What We’re Reading: Digging into your ancestry and history
When was the last time you researched your family? I don’t mean just remembering Granny’s stories, but actually digging into the attic, the library, and the census to see if you can find records of what she spoke?
I did the research back when my grandpa told me he worked alongside esteemed writer Richard Wright at the Chicago Post Office. Similarly, writer Halie Suzy was complaining about her frizzy hair when an aunt, attempting to explain the texture, said something off-the-cuff about a possibly black ancestor.
Suzy found the records and wrote about the truth.
“Great Grandpa Garfield, born to my second-great grandparents as Verona G., dropped his birth name. He called himself Garfield, declared himself White, and even bumped his birthdate by one day on his WWI and WWII draft registration forms.”
Suzy isn’t alone. With research, Lacey Dearie found a long lost childhood cousin. Matilde Ferreira traced her Cape Verdean roots using a variety of agencies, libraries and websites. And Greenland Genealogy researched the maternal line of deceased basketball legend Kobe Bryant and family history of former CDC director and Covid-19 pandemic expert Dr. Anthony Fauci.
Many people around the world are now gathering to celebrate any number of holidays that occur between now and the new year. If you decide to delve into your own genealogy at the dinner table, I’d love to read about what you learn. And should you come across any interesting ancestry stories on Medium, feel free to send them to me and tell me why they resonate.
Have a great weekend.
Adrienne Gibbs — Director of Content @ Medium
What We’re Reading
Published by Twitter co-founder Biz Stone
The point is to trust your instincts in the face of a king’s ransom, even if you’re smaller and less powerful than the other team.
Anyway, we went on to do okay. And fourteen years later somebody who likes jokes acquired Twitter for Forty-four billion dollars.
Published by Anchor founder Nir Zicherman
Don’t reject solutions that won’t work in the green when you’re still in the red. Realizing that is quite liberating. It means that the solution space for any problem is substantially bigger the earlier on you are in your journey.
- Guru Deepak Chopra asks — and answers — the question: Why Don’t People (And Nations) Do the Right Thing? In part, Chopra writes this: “If you look inside, you will see upon reflection that your sense of right and wrong is much more complicated than any quick response indicates. Avoiding a quick response is one of the first rules in moral thinking and acting.”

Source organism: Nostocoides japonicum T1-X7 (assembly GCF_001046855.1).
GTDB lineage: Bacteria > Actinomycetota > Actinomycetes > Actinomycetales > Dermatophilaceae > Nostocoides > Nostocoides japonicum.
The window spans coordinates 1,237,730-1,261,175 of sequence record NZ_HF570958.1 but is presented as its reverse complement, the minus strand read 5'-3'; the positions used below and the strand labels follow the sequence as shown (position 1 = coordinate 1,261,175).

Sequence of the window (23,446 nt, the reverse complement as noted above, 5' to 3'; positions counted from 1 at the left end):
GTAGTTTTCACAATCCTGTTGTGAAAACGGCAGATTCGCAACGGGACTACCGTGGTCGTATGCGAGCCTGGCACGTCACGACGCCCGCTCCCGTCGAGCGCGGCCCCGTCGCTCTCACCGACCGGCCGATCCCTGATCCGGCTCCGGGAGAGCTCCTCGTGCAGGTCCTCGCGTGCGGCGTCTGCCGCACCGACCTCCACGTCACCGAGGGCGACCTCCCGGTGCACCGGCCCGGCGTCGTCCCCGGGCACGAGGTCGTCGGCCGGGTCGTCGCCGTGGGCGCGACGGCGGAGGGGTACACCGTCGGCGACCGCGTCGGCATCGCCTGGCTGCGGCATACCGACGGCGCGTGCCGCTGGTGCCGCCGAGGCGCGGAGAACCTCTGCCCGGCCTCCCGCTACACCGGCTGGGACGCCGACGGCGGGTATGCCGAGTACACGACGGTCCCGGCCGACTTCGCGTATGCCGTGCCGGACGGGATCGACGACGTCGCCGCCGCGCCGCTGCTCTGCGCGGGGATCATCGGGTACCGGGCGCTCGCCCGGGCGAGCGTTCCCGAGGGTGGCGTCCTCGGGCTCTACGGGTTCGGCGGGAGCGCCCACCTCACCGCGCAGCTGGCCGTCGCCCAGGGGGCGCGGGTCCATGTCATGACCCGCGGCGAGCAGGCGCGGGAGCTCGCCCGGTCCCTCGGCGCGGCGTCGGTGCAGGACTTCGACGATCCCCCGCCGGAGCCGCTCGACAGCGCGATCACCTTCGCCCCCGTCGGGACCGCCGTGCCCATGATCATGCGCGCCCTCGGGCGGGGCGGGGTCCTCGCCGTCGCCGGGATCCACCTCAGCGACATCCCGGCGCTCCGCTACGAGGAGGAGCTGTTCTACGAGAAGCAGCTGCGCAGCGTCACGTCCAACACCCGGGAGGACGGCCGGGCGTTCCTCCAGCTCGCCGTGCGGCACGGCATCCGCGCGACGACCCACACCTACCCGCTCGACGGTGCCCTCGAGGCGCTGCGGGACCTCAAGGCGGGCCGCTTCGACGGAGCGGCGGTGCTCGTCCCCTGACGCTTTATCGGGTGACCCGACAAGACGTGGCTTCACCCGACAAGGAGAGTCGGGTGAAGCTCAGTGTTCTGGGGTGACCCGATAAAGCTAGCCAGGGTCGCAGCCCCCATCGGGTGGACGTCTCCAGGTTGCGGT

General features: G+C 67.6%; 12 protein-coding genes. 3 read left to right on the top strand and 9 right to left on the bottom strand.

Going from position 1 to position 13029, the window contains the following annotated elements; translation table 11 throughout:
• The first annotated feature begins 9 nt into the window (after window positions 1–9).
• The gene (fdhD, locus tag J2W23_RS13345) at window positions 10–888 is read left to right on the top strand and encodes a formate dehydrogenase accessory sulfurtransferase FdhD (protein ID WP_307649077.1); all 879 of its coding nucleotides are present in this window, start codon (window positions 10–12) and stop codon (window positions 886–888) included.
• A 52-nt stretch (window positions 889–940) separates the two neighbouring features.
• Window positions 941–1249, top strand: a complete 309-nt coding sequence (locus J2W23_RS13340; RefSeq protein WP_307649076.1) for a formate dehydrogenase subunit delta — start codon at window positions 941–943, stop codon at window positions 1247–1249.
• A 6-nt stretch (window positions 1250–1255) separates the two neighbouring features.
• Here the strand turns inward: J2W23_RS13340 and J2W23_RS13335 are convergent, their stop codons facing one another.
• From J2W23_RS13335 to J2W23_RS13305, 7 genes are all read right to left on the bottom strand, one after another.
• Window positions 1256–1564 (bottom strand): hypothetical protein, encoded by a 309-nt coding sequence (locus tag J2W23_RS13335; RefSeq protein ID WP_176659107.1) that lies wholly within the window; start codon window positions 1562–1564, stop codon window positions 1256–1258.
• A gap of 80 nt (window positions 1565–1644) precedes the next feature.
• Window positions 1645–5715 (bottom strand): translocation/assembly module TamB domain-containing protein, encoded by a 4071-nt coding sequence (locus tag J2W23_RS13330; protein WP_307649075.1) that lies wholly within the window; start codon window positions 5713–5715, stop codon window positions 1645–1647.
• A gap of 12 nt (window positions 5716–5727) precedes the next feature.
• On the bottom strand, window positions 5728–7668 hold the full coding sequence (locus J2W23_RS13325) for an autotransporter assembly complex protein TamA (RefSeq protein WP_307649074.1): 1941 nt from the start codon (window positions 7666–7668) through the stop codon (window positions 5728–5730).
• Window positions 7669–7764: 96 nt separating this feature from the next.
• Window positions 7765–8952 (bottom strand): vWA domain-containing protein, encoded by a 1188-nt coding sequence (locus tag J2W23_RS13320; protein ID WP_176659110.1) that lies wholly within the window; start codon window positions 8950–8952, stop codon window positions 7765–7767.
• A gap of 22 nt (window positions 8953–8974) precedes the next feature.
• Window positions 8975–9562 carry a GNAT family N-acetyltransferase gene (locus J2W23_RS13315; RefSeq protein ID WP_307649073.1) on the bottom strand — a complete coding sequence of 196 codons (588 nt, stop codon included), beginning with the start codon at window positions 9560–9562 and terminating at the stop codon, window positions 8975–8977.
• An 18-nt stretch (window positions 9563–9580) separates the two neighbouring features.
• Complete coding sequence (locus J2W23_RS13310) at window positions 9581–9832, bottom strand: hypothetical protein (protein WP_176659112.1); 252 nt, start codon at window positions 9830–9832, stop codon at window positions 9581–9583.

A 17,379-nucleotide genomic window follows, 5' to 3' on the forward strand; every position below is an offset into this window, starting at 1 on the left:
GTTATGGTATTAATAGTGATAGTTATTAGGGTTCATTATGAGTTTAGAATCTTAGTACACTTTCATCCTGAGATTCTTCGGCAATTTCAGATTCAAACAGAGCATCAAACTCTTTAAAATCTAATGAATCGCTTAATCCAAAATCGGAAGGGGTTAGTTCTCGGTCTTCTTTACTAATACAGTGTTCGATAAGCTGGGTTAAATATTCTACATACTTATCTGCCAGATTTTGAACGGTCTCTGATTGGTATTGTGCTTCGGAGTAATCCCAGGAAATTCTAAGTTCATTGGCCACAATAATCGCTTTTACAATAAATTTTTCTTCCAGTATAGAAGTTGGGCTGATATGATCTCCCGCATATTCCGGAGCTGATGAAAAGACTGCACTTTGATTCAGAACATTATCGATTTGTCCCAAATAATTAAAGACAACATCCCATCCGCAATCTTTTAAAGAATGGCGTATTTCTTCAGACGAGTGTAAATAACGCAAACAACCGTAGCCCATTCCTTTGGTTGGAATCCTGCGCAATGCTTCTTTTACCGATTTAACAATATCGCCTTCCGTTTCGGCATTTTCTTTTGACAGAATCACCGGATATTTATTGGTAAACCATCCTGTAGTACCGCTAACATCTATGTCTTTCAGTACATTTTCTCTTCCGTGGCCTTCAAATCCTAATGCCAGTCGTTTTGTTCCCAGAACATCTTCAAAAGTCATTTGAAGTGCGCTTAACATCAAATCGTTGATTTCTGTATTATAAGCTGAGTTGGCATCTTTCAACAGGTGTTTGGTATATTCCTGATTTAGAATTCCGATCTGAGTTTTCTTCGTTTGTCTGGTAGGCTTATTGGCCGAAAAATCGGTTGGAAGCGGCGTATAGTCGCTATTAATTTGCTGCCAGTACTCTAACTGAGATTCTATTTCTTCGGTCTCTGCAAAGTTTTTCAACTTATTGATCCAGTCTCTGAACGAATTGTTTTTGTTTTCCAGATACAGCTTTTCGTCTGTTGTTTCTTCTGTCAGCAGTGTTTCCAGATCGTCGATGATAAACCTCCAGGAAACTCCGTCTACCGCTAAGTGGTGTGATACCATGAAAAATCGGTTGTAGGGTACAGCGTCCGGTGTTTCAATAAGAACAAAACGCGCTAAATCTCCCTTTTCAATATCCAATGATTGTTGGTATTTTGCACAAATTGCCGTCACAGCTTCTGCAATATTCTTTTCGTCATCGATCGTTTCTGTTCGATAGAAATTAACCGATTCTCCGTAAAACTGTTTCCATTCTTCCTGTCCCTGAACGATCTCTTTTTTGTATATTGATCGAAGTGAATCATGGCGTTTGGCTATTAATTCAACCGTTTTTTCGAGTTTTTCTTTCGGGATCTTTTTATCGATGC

- Award-winning scientist and science writer Shin Jie Yong, MSc (Res)explains how and why Multiple Sclerosis research has finally figured out what causes the disorder. His story, “How a Single Study Proved the Cause of Multiple Sclerosis Is a Virus,” makes the case for a vaccine against the virus that is now believed to cause MS.
The Final Word goes to Neeramitra Reddy, who wrote an impressively detailed, 18-minute story about how he found his own perfect morning routine. He broke down every segment of the morning, prioritizing soul and body before moving on to work.
Here’s what Reddy, a productivity author, writes:
Symbolic for tackling the day’s most dreaded and complex task first, “Eating The Frog” [or completing the hardest task first] is a productivity game-changer:
- The more you delay eating the frog, the more you dread and delay it.
- The momentum and sense of accomplishment from downing the frog lets you cruise through the rest of the day.
- Even if you slack after eating the frog, the day will remain a win.
Fortunately, our routine’s mind + body + soul activation reduces the croaking frog into a pill-sized tadpole. Here are five more tips to protect your focus and avoid procrastination…
Want to read the additional tips? Head to Reddy’s profile and soak it all in.